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Reopening of the beautiful Rotunda entrance at National Museum of Ireland- Archaeology, Kildare St.

The Rotunda at the National Museum of Ireland- Archaeology

On 5th December and just in time for Christmas, we were delighted to reopen our beautiful Rotunda entrance at the National Museum of Ireland- Archaeology, Kildare St. The space had been closed for essential building conservation works, carried out by our esteemed colleagues in the Office of Public Works and we’d like to thank the team of OPW conservation architects who oversaw the project.

Sitting 20 metres above floor level at the top of the domed Rotunda is the historic roof lantern. The original fabric of the lantern has now been conserved. Layers of paint were stripped back to reveal the original timber construction details. Each element was conserved and re-painted.

Sections of glazing have been replaced and leadwork has been repaired to ensure the lantern is watertight. All of this work was carried out from a huge scaffold structure that sat in the middle of the Rotunda.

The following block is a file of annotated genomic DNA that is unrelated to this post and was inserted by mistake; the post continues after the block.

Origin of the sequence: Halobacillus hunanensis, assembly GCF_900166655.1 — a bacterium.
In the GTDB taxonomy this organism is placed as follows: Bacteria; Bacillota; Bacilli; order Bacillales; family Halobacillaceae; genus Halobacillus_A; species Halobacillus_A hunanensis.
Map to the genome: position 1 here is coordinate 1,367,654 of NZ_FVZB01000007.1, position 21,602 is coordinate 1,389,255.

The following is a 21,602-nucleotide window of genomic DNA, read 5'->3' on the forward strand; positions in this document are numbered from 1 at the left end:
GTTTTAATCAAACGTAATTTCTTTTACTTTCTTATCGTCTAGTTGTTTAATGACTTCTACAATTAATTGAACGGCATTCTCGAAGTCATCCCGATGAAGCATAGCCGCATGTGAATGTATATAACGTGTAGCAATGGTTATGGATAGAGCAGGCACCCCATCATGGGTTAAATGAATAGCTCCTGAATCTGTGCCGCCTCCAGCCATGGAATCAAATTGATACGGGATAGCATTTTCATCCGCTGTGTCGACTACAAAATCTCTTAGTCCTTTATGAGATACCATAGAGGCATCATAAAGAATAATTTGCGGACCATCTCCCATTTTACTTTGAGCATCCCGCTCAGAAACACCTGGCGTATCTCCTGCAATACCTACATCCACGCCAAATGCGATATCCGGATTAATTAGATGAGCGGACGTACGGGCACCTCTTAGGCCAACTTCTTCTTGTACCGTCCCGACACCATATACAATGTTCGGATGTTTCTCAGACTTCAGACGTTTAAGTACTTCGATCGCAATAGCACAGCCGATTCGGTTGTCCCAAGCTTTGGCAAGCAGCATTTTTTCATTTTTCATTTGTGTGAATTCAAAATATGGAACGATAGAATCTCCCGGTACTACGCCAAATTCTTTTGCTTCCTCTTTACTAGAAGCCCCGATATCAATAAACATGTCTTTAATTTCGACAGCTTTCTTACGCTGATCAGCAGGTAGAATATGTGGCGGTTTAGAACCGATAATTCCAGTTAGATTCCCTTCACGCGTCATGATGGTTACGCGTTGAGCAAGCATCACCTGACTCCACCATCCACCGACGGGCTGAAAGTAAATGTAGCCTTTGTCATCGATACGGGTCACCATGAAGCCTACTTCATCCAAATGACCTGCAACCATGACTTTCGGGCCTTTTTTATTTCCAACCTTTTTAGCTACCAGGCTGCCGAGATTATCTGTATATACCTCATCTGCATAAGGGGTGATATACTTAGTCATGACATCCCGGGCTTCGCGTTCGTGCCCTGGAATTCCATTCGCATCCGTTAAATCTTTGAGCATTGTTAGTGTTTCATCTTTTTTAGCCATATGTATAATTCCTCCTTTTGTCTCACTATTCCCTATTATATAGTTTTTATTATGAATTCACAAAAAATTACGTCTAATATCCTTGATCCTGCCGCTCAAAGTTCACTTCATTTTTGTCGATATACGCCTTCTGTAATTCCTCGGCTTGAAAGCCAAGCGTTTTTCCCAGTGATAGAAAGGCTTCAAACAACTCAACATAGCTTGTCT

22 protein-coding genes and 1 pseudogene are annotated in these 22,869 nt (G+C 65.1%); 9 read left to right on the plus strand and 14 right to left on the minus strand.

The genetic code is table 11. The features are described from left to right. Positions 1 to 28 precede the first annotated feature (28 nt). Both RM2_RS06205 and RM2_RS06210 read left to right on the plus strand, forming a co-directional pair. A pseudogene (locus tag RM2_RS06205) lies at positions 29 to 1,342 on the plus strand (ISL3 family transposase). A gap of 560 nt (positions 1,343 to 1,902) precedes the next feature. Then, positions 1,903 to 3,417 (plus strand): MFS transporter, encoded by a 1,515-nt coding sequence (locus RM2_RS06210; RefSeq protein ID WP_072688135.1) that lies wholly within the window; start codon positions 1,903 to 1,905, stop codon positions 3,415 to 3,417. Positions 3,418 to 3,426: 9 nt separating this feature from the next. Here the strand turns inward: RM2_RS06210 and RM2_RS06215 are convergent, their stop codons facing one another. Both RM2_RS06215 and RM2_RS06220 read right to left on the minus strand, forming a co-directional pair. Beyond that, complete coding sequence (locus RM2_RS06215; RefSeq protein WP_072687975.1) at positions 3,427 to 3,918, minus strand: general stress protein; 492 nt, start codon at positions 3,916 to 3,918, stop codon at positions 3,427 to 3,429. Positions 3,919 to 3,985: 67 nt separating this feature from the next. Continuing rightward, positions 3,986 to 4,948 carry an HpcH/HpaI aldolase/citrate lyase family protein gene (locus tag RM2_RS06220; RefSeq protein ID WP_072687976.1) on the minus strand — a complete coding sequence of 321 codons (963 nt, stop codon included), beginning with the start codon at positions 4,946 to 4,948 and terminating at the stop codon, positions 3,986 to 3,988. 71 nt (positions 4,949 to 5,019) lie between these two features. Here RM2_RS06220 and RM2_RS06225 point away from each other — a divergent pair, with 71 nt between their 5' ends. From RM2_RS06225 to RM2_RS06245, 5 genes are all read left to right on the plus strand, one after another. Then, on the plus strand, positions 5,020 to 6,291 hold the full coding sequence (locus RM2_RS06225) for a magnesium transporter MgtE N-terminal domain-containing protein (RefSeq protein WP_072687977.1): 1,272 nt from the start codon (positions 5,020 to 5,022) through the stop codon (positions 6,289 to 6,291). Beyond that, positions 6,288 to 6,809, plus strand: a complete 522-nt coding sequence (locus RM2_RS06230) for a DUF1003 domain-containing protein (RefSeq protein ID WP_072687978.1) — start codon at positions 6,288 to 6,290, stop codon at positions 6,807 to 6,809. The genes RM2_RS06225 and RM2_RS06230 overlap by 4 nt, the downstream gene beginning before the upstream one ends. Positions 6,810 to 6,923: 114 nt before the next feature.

The roof lantern is part of the original structure of the building, dating from 1859 and designed by Cork architects Thomas Newenham Deane & Son. It brings light through a central oculus into the Rotunda. A stunning space, with plaster coffers and foliated details, it is reminiscent of the Pantheon in Rome. The oculus aligns with the centrepiece of the intricate mosaic floor.

The historic mosaic floor of the Rotunda portrays the signs of the zodiac and was designed by Ludwig Oppenheimer Limited. These designs can be seen throughout the museum building with motifs that recall the civilisations of ancient Greece and Rome.

We have additional visitor services improvement works planned for the space but in the meantime please come visit the magnificent treasures at NMI Archaeology.
Don’t forget to look up!

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